Regarding our recently published research article in the American Journal of Tropical Medicine and Hygiene,1 Behnke and Harris have suggested that the intestinal nematode used in our study should be called Heligmosomoides bakeri, not H. polygyrus. They cite a report by Cable and others,2 which analyzed the relationship between the two operational taxonomic units of H. polygyrus isolated from wood mouse and laboratory mouse by analyzing the internal transcribed spacers of ribosomal DNA and the mitochondrial cytochrome oxidase I gene. Behnke and Harris concluded that the laboratory nematode in the laboratory mouse is H. bakeri, not H. polygyrus.
However, we do not agree that the name of this organism should be changed from H. polygyrus to H. bakeri for a number of reasons. First, a search in the PubMed database (http://ncbi.nlm.nig.gov/pubmed/) found 24 reports published in 2008 with the name Heligmosomoides polygyrus (including our own report), and 3 reports with the name Heligmosomoides bakeri. We do not believe that changing the name of the organism to H. bakeri was widely accepted when our report was written and published in 2008.
Second, Dr. J. Urban (Beltsville Human Nutrition Research Center, U.S. Department of Agriculture, Beltsville, MD) originally provided the nematode that we used in our study. He did not change the name of the organism from H. polygyrus to H. bakeri. We think it is obligatory to await formal recognition of a name change before it is officially implemented.
Third, the report of Cable and others has some interesting issues that should be emphasized. These investigators did not examine samples of H. polygyrus bakeri. They reported that the laboratory-maintained nematode they used originated from a strain derived from Peromyscus maniculatus. However, the original population of nematodes may have been heterogeneous, which suggests that not all laboratory-maintained nematodes are identical. Although the authors observed a relatively wide genetic diversity in the Guernsey isolate (Figure 2 in Cable and others2), they only raised the level of H. polygyrus bakeri to a distinct species. This observation does not indicate that all of the infected larvae in this study were H. polygyrus bakeri.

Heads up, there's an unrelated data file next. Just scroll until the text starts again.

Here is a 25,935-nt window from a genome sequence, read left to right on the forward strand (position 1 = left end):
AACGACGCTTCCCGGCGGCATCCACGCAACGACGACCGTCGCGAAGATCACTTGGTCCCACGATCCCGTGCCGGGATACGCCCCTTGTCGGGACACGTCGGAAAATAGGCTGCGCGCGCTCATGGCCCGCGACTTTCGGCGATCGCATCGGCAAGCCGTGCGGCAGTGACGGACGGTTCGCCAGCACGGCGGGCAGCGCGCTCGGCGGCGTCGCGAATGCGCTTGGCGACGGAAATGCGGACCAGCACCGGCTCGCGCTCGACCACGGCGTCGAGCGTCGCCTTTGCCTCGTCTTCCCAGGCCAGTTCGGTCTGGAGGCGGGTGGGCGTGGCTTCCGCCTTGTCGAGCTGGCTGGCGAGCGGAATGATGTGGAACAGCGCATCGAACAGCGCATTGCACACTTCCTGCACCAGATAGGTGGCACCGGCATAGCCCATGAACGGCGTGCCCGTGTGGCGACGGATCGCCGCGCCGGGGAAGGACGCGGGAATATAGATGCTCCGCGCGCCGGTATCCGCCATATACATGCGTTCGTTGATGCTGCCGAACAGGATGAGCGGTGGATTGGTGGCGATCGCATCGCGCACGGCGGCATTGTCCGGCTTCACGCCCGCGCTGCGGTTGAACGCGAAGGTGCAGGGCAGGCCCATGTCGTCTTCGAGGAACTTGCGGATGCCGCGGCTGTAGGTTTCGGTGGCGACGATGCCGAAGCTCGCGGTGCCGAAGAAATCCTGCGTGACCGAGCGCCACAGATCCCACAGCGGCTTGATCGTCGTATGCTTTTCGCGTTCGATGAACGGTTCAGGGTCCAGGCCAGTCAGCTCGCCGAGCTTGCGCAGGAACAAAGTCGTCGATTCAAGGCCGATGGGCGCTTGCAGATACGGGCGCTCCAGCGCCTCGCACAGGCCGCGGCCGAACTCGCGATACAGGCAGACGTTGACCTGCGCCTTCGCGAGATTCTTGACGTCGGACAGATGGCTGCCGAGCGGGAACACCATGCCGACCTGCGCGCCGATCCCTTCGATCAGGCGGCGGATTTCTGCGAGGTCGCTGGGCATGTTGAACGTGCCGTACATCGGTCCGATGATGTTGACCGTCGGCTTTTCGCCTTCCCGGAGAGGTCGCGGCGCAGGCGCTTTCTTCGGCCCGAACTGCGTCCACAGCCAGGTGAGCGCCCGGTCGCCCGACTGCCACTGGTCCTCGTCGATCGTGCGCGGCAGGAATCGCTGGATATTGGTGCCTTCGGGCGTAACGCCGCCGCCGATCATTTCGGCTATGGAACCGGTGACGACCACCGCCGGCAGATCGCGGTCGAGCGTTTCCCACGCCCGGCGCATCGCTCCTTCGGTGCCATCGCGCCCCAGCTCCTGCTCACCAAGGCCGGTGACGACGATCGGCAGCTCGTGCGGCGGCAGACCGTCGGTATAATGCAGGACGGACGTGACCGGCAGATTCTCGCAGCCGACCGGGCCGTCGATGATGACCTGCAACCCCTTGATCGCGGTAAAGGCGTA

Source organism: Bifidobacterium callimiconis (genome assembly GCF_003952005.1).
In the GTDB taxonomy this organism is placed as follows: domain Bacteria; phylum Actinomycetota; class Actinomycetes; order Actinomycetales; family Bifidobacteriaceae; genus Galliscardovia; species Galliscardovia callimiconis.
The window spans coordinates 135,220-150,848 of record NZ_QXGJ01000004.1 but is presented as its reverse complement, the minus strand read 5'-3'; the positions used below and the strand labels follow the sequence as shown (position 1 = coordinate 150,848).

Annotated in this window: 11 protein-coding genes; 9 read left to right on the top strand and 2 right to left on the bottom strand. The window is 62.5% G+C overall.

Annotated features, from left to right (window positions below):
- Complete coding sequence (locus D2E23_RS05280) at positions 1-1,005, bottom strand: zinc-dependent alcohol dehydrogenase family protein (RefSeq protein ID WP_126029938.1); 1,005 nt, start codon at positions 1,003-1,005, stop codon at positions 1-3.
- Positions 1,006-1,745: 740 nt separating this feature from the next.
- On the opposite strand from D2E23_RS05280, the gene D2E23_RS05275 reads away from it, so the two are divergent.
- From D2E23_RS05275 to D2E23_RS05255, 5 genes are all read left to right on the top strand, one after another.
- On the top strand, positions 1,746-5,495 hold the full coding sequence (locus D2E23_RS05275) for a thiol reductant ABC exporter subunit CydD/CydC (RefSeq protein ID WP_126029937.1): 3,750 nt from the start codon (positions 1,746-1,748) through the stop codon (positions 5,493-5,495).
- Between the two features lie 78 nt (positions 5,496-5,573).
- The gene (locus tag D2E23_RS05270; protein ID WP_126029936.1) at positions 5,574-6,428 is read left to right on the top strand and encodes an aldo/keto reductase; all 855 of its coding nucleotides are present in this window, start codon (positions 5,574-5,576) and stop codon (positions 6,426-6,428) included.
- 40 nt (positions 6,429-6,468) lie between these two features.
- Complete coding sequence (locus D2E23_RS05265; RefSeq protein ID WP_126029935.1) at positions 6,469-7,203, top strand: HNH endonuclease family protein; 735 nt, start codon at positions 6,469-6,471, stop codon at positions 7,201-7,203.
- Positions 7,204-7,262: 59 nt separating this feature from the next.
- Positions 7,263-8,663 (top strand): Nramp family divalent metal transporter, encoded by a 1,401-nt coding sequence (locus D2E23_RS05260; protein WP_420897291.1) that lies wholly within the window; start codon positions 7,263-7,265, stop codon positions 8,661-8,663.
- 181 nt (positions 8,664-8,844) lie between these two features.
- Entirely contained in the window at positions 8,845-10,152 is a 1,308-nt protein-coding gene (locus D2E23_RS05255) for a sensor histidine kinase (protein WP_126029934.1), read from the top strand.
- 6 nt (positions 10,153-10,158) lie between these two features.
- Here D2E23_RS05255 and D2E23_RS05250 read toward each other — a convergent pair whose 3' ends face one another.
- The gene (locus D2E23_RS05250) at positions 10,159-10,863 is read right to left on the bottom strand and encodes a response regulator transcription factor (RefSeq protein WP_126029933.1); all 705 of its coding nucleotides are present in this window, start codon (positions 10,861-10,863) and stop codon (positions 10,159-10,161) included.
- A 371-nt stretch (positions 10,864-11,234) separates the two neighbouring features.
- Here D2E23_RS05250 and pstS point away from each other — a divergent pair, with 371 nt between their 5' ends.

On the basis of the popularity of the name of this organism, ethical concerns of researchers, and reliability of the proposed name change, we are not in favor of changing the name of the organism in our report from H. polygyrus to H. bakeri. Instead, we would suggest adding the following sentence at the end of the text: “The nematode Heligmosomoides polygyrus used in this study was kindly provided by Dr. J. Urban (Beltsville Human Nutrition Research Center, U.S. Department of Agriculture, Beltsville, MD).”
We are slightly confused by with this unexpected issue because the purpose of our study was to observe nematode and protozoa infections. A taxonomically accepted name is not always the most popular name; for example, taxonomists refer to the nematode Parastorongylus, which is usually known as Angiostrongylus. It also took considerable time for the name Nematospiroides dubius to be changed to Heligmosomoides polygyrus. Therefore, we request that taxonomic experts quickly reach a consensus about the name of this mouse intestinal nematode because it is a popular and useful experimental model for many researchers.
Tetsutani K, Ishiwata K, Torii M, Hamano S, Hisaeda H, Himeno K, 2008. Concurent infection with Heligmosomoides polygyrus modulates murine host response against Plasmodium berghei ANKA infection. Am J Trop Med Hyg 79 :819–822.
Cable J, Harris PD, Lewis JW, Behnke JM, 2006. Molecular evidence that Heligmosomoides polygyrus from laboratory mice and wood mice are separate species. Parasitology 133 :111–122.